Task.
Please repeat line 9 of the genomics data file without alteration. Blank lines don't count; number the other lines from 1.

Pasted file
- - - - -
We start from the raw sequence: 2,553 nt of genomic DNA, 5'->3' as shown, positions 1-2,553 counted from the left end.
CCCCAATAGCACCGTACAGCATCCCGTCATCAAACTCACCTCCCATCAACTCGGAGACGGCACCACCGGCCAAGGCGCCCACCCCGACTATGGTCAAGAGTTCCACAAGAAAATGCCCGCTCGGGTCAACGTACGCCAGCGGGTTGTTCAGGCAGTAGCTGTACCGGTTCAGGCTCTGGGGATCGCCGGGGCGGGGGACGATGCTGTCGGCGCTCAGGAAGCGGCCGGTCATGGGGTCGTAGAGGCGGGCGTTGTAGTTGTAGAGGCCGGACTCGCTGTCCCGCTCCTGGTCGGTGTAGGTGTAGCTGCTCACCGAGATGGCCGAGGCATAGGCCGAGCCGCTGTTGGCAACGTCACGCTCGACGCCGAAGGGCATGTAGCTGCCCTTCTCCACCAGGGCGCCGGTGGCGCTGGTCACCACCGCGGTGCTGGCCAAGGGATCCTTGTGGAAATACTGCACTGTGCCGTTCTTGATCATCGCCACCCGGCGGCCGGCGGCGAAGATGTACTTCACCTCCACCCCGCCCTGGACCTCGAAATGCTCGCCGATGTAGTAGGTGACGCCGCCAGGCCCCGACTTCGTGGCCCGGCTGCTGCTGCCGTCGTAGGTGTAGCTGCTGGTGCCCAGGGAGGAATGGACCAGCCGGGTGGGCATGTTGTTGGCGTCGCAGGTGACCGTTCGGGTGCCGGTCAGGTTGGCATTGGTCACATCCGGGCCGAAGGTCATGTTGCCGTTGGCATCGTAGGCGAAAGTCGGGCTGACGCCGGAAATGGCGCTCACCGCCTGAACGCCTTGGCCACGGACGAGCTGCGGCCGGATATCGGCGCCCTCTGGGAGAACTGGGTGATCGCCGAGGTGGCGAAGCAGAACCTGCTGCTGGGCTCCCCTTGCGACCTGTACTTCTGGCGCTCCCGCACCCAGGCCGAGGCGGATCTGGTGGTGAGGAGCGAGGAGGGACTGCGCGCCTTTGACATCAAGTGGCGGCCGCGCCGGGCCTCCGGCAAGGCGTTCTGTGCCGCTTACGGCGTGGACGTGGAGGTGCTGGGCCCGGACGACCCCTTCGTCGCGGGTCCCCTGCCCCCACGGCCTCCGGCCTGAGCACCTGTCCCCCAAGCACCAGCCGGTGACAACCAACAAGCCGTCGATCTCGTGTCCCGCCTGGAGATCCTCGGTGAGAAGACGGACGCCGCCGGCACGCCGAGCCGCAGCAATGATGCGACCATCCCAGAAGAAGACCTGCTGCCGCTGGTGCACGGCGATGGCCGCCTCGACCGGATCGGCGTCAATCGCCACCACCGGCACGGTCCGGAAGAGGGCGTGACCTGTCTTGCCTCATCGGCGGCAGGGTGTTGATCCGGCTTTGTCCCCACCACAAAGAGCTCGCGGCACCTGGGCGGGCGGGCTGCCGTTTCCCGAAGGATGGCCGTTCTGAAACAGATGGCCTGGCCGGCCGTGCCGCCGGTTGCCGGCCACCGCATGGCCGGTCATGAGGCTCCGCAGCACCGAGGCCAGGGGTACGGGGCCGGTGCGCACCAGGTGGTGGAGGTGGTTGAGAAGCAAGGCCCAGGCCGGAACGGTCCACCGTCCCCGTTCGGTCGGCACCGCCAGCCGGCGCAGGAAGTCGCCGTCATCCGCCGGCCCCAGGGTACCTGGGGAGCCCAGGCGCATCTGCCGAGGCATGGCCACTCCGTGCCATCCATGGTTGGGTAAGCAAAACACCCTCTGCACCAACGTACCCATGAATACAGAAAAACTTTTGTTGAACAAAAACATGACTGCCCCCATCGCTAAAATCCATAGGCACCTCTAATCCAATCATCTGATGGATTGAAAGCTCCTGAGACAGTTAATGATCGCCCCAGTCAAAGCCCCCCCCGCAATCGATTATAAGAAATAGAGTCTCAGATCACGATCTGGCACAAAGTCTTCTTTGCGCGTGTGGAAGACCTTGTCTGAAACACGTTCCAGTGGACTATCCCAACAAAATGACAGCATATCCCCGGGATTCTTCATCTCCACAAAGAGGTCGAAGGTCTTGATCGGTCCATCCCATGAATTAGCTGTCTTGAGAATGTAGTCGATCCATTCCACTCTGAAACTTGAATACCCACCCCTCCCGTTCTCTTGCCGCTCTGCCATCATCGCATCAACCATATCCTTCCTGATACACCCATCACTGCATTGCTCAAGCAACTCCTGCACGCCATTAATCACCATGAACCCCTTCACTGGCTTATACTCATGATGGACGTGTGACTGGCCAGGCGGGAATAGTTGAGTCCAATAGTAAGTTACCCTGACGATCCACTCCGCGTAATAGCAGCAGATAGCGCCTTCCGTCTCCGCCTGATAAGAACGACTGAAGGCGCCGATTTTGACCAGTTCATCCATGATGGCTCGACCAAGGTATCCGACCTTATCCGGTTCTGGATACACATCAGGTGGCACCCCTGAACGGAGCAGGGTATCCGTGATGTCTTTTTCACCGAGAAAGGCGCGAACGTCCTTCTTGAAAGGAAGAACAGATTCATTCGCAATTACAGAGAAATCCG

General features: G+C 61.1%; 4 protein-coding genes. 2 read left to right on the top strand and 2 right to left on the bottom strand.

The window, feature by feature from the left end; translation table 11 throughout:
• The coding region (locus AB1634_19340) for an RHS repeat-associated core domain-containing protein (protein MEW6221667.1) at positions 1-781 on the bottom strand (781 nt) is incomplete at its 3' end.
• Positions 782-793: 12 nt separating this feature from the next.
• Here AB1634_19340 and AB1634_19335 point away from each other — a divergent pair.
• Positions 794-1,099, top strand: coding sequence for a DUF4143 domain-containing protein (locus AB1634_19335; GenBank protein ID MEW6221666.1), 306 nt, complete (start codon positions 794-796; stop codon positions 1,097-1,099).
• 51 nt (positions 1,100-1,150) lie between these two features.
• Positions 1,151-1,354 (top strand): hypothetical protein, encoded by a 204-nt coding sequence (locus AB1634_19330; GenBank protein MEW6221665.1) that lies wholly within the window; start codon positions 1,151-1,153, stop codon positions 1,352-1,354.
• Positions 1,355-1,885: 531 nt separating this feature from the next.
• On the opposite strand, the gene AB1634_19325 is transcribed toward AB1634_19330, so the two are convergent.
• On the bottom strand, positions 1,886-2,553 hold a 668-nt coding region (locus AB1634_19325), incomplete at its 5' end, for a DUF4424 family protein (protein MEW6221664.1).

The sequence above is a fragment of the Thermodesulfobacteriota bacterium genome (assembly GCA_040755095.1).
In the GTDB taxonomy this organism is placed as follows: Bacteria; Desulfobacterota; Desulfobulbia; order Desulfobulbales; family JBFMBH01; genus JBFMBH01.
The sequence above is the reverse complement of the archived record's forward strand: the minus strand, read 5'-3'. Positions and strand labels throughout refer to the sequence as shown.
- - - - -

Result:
• 51 nt (positions 1,100-1,150) lie between these two features.